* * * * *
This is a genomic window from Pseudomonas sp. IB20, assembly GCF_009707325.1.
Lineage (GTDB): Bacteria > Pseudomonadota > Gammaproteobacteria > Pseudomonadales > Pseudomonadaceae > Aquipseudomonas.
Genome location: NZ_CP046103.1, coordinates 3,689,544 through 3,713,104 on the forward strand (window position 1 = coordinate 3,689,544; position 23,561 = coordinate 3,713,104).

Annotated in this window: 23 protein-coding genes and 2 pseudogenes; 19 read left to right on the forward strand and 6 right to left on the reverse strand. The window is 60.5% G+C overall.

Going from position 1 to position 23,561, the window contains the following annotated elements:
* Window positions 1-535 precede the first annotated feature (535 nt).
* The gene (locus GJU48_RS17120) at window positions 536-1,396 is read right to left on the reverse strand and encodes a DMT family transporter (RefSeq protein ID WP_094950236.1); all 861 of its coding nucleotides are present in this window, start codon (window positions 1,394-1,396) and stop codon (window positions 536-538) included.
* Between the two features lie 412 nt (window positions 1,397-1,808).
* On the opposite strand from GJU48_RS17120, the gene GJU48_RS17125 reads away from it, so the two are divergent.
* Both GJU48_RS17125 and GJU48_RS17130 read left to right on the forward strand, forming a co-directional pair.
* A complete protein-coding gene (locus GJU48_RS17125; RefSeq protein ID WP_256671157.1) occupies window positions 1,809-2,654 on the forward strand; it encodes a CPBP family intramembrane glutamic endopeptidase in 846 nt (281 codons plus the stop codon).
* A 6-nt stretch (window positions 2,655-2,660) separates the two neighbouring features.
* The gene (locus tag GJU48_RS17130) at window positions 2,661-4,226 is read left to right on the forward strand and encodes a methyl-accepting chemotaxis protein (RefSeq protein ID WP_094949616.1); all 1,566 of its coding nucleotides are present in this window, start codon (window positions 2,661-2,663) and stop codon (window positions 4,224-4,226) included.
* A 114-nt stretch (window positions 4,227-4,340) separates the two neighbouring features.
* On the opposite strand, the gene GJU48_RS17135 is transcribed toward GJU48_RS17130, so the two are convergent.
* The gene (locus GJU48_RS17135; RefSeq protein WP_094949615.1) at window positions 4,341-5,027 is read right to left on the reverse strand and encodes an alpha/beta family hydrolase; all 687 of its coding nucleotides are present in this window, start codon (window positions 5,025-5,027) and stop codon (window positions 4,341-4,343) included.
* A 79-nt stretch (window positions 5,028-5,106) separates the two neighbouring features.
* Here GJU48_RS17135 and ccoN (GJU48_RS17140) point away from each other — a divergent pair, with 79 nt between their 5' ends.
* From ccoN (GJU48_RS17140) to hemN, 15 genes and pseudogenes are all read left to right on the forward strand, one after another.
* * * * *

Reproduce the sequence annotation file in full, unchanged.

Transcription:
This is a genomic window from Pseudomonas sp. IB20, assembly GCF_009707325.1.
Lineage (GTDB): Bacteria > Pseudomonadota > Gammaproteobacteria > Pseudomonadales > Pseudomonadaceae > Aquipseudomonas.
Genome location: NZ_CP046103.1, coordinates 3,689,544 through 3,713,104 on the forward strand (window position 1 = coordinate 3,689,544; position 23,561 = coordinate 3,713,104).

Annotated in this window: 23 protein-coding genes and 2 pseudogenes; 19 read left to right on the forward strand and 6 right to left on the reverse strand. The window is 60.5% G+C overall.

Going from position 1 to position 23,561, the window contains the following annotated elements:
* Window positions 1-535 precede the first annotated feature (535 nt).
* The gene (locus GJU48_RS17120) at window positions 536-1,396 is read right to left on the reverse strand and encodes a DMT family transporter (RefSeq protein ID WP_094950236.1); all 861 of its coding nucleotides are present in this window, start codon (window positions 1,394-1,396) and stop codon (window positions 536-538) included.
* Between the two features lie 412 nt (window positions 1,397-1,808).
* On the opposite strand from GJU48_RS17120, the gene GJU48_RS17125 reads away from it, so the two are divergent.
* Both GJU48_RS17125 and GJU48_RS17130 read left to right on the forward strand, forming a co-directional pair.
* A complete protein-coding gene (locus GJU48_RS17125; RefSeq protein ID WP_256671157.1) occupies window positions 1,809-2,654 on the forward strand; it encodes a CPBP family intramembrane glutamic endopeptidase in 846 nt (281 codons plus the stop codon).
* A 6-nt stretch (window positions 2,655-2,660) separates the two neighbouring features.
* The gene (locus tag GJU48_RS17130) at window positions 2,661-4,226 is read left to right on the forward strand and encodes a methyl-accepting chemotaxis protein (RefSeq protein ID WP_094949616.1); all 1,566 of its coding nucleotides are present in this window, start codon (window positions 2,661-2,663) and stop codon (window positions 4,224-4,226) included.
* A 114-nt stretch (window positions 4,227-4,340) separates the two neighbouring features.
* On the opposite strand, the gene GJU48_RS17135 is transcribed toward GJU48_RS17130, so the two are convergent.
* The gene (locus GJU48_RS17135; RefSeq protein WP_094949615.1) at window positions 4,341-5,027 is read right to left on the reverse strand and encodes an alpha/beta family hydrolase; all 687 of its coding nucleotides are present in this window, start codon (window positions 5,025-5,027) and stop codon (window positions 4,341-4,343) included.
* A 79-nt stretch (window positions 5,028-5,106) separates the two neighbouring features.
* Here GJU48_RS17135 and ccoN (GJU48_RS17140) point away from each other — a divergent pair, with 79 nt between their 5' ends.
* From ccoN (GJU48_RS17140) to hemN, 15 genes and pseudogenes are all read left to right on the forward strand, one after another.